If you're suffering from sleep deprivation, can you catch up on sleep? The answer is yes — for the most part. Why the qualifier? It depends if you're suffering from acute or chronic sleep debt.
In this article, we’ll start by explaining the difference between acute and chronic sleep debt (and how to calculate acute sleep debt) as well as the negative side effects of each. We’ll also look at a key study showing recovery from acute sleep debt is possible, dispelling a myth that’s arisen from conflating acute and chronic sleep debt. After that, we’ll dive into the steps you can take to avoid sleep debt and catch up on sleep.
As we’ve mentioned, your ability to catch up on lost sleep depends on whether you have acute or chronic sleep debt. (Of course, if you have chronic sleep debt, you almost certainly have acute sleep debt as well.)
To know your sleep debt, you first need to know your sleep need. Your sleep need is the amount of sleep your body requires so you can have the energy you need during the day. It’s unique to you and genetically determined, just like your height or eye color. Adults on average need about 8 hours and 10 minutes (plus or minus 44 minutes) of sleep each night, with about 13.5% needing 9 hours or more.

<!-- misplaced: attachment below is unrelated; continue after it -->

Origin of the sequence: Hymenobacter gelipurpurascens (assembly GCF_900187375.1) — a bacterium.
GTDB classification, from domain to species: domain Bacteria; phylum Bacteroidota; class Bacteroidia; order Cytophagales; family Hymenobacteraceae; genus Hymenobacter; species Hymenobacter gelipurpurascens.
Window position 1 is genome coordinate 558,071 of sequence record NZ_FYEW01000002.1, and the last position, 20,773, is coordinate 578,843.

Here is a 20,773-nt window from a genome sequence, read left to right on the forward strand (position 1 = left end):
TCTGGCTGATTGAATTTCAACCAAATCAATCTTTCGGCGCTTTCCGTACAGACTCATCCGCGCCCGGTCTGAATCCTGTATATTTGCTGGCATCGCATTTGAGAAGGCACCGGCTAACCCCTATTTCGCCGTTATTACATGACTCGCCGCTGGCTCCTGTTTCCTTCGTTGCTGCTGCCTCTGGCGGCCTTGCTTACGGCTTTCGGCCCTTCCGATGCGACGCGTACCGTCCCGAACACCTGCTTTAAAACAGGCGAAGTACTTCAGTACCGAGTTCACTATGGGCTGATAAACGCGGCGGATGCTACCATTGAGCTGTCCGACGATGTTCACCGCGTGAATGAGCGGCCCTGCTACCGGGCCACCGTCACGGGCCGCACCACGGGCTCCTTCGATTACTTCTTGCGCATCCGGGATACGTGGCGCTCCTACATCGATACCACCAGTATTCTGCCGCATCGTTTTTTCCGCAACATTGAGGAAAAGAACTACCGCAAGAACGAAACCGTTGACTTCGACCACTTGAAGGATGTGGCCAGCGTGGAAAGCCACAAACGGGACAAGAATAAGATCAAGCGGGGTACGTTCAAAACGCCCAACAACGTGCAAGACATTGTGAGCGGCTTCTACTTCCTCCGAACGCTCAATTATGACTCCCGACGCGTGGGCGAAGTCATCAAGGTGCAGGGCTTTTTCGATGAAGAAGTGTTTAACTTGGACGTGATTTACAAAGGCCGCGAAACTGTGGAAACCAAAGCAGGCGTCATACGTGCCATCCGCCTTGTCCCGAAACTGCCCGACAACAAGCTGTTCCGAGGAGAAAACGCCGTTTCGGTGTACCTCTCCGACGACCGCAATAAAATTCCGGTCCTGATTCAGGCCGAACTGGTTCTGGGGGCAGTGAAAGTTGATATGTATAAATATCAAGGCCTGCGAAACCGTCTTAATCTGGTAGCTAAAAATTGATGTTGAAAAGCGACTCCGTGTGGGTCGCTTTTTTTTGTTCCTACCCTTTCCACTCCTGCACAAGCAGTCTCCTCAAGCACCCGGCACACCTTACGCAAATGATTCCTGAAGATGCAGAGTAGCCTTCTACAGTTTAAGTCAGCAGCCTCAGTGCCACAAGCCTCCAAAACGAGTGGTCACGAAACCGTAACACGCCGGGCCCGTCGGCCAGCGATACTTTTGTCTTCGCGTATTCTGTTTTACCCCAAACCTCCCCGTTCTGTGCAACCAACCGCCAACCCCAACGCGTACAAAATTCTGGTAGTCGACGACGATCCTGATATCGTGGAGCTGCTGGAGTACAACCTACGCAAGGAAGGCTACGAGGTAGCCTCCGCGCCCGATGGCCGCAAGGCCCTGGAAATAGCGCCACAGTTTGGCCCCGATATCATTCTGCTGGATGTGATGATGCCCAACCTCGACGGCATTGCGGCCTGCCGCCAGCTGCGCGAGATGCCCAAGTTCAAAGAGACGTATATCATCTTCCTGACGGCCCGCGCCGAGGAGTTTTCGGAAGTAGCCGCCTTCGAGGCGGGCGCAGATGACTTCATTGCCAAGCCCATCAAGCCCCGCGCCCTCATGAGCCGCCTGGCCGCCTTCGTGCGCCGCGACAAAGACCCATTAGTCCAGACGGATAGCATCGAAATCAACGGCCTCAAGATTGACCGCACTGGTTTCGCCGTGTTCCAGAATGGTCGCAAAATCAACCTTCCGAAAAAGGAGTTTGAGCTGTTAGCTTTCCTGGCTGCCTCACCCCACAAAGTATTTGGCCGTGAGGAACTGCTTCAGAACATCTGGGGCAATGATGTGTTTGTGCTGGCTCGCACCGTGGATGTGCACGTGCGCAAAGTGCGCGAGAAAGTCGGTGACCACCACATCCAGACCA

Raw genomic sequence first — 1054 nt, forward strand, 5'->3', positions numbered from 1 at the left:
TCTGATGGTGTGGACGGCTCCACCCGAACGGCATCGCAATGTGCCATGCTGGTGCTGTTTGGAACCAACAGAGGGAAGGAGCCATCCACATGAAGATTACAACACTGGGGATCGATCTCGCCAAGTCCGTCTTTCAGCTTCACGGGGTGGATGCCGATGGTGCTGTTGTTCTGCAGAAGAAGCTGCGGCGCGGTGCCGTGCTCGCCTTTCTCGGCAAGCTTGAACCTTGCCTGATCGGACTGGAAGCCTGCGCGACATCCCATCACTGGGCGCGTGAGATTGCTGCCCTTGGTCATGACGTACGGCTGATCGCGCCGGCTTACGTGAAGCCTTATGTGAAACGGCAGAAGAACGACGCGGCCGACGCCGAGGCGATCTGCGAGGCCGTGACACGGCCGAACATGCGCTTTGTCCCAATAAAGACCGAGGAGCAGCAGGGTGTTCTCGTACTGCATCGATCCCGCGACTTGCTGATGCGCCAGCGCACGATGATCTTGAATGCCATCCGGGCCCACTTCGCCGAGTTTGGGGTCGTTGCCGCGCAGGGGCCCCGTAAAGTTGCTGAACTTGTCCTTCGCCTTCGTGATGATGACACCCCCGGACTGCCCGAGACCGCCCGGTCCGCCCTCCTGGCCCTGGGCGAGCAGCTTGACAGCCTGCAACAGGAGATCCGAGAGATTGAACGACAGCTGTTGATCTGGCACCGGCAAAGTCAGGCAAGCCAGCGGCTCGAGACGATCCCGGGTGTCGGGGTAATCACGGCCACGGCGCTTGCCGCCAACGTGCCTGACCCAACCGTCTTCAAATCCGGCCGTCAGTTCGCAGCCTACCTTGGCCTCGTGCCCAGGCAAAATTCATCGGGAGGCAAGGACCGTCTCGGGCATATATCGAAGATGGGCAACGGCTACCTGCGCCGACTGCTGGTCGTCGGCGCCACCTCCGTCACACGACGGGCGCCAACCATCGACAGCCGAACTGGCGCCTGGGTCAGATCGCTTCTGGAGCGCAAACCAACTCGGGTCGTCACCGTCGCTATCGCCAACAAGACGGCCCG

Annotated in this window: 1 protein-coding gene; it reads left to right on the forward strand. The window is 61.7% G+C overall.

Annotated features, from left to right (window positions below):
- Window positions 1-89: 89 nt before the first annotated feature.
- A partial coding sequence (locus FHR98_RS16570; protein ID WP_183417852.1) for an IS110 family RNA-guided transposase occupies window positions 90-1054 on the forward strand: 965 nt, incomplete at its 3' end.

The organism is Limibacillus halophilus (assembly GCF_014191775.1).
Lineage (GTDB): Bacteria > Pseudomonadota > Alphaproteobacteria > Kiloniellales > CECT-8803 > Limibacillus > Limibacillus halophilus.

Acute sleep debt happens in the short term. It’s a running total of the hours of sleep you’ve missed compared to the amount of sleep your body needed over the past 14 days.
This kind of sleep debt can have immediate, negative impacts on your emotional, cognitive, and physical well-being. In the short term, not getting enough sleep can increase anxiety, make you feel irritable or moody, and weaken your immune system. You might also notice trouble with your memory, focus, reaction time, or motor skills.
In fact, if you go just 18 hours without sleep, you’ll suffer the same cognitive impairment you’d have with a blood alcohol level of 0.05%. After 24 hours with no sleep, the effect is similar to having a blood alcohol level of 0.10%, which is over the legal limit for driving in every state.
And if you have a sleep need of eight hours and you go 10 consecutive nights getting just seven hours of sleep, your brain can become as impaired as it would if you hadn’t slept at all for a full 24 hours. (This might be hard to believe since losing sleep throughout the week doesn't feel the same as pulling an all-nighter. That's because our bodies adapt, but more on this later.)
So, whether you’re pulling all-nighter or your sleep loss is more gradual throughout the week, you’ll be doing the same damage and experiencing the same negative effects. The good news: It is possible to catch up on acute sleep debt and reverse its negative side effects. We’ll cover some tips for doing so later on.
Chronic sleep debt, on the other hand, is long term. This is the kind of sleep deprivation caused by years of insufficient sleep that’s never paid back. For example, if you spent years getting only six hours of sleep per night when your body needed 8.5 hours per night, you’d have chronic sleep debt or be chronically sleep deprived.